3rd September 2010
A significant aftermath of the credit crunch for fund managers has been the expectation by their clients and regulators that they will be more careful stewards of their shareholdings.
The results of the second annual survey by Penrose Financial on the future of the pensions & investment industry show that two-thirds of fund managers believe that client pressure will compel fund managers to increase their level of shareholder engagement.
Certainly fund managers are facing pressure from all sides. The findings of the Penrose report follow hot on the heels of the recent publication of the Financial Reporting Council's UK Stewardship Code (opens in PDF format), which urged large shareholders to monitor companies actively and seek corporate change when necessary. Its guidance is mercifully concise.
This analysis by the Financial Times charts the progress of all the global regulatory initiatives to improve shareholder engagement.
Clearly, many regulators would like to compel shareholders to be more active managers of their shareholdings, engage with companies to improve corporate and risk management.
Equally, this thread on the Motley Fool bemoans the weakness of large shareholders in challenging corporate management. In this case, it is company-specific, but it demonstrates the increasing frustration on the part of their clients and smaller shareholders.
In practice, most fund management groups are well aware of the need to monitor their shareholdings actively. It makes sense from a financial and moral point of view.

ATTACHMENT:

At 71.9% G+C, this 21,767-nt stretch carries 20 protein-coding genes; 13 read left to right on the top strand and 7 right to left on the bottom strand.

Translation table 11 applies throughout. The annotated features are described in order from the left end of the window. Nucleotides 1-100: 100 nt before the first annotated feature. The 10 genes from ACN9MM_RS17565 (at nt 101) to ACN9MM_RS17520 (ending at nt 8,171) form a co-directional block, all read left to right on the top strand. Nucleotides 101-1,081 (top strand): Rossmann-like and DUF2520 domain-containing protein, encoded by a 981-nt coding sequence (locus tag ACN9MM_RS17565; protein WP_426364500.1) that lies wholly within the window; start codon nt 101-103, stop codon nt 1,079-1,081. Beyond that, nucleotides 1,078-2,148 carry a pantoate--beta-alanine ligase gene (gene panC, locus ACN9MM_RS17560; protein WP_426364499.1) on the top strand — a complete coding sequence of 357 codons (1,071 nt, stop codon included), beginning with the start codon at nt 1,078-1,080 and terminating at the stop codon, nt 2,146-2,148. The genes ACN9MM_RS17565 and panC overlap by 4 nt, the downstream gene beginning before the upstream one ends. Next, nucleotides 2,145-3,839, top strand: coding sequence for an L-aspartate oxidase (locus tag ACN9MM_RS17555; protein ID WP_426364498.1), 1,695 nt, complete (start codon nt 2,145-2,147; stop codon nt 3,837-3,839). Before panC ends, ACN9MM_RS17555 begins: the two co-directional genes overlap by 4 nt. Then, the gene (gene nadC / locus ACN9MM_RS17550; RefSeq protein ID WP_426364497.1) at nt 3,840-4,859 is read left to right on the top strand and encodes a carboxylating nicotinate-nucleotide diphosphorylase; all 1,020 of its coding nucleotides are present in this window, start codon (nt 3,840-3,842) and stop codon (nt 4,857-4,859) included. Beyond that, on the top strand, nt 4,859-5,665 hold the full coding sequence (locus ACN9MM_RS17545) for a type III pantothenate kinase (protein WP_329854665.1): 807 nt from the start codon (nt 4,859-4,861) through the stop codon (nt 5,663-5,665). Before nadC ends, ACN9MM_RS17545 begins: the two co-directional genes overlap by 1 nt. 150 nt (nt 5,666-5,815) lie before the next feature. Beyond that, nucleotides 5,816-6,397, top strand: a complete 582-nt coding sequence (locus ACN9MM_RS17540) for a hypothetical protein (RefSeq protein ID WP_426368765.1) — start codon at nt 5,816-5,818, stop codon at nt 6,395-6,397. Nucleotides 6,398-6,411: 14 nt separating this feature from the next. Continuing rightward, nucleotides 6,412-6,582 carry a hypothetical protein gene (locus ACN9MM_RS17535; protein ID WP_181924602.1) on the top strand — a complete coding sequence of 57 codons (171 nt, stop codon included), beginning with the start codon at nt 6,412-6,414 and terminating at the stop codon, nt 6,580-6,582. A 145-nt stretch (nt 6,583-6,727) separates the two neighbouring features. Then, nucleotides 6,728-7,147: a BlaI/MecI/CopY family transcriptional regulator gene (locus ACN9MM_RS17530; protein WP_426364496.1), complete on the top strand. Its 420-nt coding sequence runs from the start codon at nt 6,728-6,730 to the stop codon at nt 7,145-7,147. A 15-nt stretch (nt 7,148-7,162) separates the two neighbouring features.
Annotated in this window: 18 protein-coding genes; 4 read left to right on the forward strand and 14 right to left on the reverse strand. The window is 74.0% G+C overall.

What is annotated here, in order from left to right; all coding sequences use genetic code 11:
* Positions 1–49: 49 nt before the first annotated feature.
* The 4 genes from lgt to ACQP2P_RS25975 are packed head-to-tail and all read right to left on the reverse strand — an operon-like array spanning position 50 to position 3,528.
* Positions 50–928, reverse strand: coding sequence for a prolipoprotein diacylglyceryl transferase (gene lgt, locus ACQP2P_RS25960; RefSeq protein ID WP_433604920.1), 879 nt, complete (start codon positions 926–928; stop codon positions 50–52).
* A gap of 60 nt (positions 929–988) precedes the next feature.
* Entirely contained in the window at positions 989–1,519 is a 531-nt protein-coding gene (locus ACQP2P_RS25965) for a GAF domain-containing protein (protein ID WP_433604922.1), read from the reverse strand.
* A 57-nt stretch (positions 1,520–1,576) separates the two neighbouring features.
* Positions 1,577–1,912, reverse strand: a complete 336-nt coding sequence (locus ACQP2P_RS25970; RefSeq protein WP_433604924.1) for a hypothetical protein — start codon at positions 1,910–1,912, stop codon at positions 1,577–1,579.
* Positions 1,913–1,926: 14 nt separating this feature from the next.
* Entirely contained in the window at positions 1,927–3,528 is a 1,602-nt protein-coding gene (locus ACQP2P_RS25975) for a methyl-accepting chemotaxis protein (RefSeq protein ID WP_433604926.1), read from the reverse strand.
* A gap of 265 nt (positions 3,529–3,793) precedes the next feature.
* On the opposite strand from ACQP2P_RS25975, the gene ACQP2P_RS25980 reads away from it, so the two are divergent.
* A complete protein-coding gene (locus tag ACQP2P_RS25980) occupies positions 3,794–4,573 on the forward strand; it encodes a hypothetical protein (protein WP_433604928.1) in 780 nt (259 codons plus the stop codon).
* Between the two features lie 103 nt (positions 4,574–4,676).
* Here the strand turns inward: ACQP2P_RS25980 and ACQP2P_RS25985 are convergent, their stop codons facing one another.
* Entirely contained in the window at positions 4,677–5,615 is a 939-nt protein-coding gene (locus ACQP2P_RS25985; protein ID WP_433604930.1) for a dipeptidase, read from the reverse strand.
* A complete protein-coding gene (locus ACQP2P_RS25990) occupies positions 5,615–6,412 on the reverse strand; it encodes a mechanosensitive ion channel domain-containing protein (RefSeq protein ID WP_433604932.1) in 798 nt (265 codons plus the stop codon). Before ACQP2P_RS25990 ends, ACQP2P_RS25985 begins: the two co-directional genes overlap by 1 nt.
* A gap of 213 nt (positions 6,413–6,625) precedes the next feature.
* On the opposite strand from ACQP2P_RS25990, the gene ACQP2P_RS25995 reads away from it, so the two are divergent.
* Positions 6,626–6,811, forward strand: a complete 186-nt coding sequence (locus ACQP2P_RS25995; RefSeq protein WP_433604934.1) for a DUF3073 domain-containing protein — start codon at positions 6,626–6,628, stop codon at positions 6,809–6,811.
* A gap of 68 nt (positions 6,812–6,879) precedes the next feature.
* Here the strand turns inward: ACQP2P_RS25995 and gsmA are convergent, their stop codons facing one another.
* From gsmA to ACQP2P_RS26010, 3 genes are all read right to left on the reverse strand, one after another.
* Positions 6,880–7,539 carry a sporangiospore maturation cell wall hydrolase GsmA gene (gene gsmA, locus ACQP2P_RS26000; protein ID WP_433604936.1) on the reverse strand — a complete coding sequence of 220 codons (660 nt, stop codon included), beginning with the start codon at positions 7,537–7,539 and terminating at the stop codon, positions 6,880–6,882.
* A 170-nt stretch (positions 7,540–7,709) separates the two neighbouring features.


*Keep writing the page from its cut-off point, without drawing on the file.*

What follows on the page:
They recognise that many of their clients are being monitored for their ethical behaviour – as this report from Fair Pensions shows (opens in PDF format) – and they need to respond to this expectation. There is a recognition that there has been a failure of governance by shareholders in some cases.
And most have responded with conviction, as this report from IPE demonstrates Almost all now have a shareholder engagement policy and the majority are active in voting.
As one fund manager points out in the most recent IMA survey (opens in PDF format) of the investment industry: "In the credit crisis, there were problems that the senior managers missed, the board of directors missed and the regulators missed, all of whom had access to privileged information that institutional investors did not.
"So what do they think that institutional investors should have come up with?"
Shareholders may appoint corporate management, but they are not company management themselves and cannot be expected to run the companies in which they invest.
Equally, they can perform due diligence on companies to build an understanding of the potential risks, but they cannot manage those risks for the company. They are not experts in oil exploration, or retail management.
There are also some investment strategies that are largely incompatible with full shareholder engagement. Passive and quantitative strategies are obvious examples, but recovery or trading strategies are also difficult to square with full shareholder engagement. Recovery strategies tend to invest in companies that have seen significant problems.
Trading strategies are only interested in short-term ownership.
Lord Myners, a City minister in the previous Labour government and a critic of the ‘ownerless corporation', has been quoted in the Financial Times, saying that the new code is flawed because it has failed to drive clarity around where responsibility for governance lies, whether with trustees or beneficiaries.
He concludes that it should be with the ultimate investor.
This is true to some extent, but shareholders cannot take the place of responsible corporate management. It is merely their duty to ensure that that management is in place.